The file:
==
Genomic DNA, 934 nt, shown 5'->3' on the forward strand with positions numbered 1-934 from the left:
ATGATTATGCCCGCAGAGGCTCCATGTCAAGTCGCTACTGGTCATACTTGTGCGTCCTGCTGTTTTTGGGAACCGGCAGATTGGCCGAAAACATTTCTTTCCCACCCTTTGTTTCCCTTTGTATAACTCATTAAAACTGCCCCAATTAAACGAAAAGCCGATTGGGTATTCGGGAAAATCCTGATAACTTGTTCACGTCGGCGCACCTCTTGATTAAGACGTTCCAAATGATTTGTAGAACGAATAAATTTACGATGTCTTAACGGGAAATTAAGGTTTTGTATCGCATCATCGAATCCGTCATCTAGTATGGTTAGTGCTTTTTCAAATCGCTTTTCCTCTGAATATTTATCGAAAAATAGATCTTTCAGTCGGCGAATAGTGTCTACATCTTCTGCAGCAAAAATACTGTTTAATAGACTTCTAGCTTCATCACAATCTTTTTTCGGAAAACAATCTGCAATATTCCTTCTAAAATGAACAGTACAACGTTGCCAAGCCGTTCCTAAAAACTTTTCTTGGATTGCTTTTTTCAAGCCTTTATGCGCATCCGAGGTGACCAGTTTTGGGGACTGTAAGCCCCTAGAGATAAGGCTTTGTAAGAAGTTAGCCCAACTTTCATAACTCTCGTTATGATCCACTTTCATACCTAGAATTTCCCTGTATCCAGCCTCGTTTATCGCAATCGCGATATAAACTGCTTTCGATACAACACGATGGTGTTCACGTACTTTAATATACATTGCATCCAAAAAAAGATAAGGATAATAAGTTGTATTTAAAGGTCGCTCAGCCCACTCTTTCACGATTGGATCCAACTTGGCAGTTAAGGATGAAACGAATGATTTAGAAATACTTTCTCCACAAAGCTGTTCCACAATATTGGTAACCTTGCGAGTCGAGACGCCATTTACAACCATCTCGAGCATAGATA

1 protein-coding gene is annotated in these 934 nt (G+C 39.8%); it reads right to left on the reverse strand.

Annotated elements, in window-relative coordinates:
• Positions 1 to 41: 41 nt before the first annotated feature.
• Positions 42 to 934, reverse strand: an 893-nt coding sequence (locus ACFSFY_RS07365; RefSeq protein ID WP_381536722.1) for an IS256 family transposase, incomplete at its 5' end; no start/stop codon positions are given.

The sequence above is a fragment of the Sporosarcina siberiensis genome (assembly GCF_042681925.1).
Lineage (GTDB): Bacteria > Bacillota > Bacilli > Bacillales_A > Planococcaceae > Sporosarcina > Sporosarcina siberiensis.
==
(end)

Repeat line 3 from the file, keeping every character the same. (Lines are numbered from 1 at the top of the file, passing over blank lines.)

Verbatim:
1 protein-coding gene is annotated in these 934 nt (G+C 39.8%); it reads right to left on the reverse strand.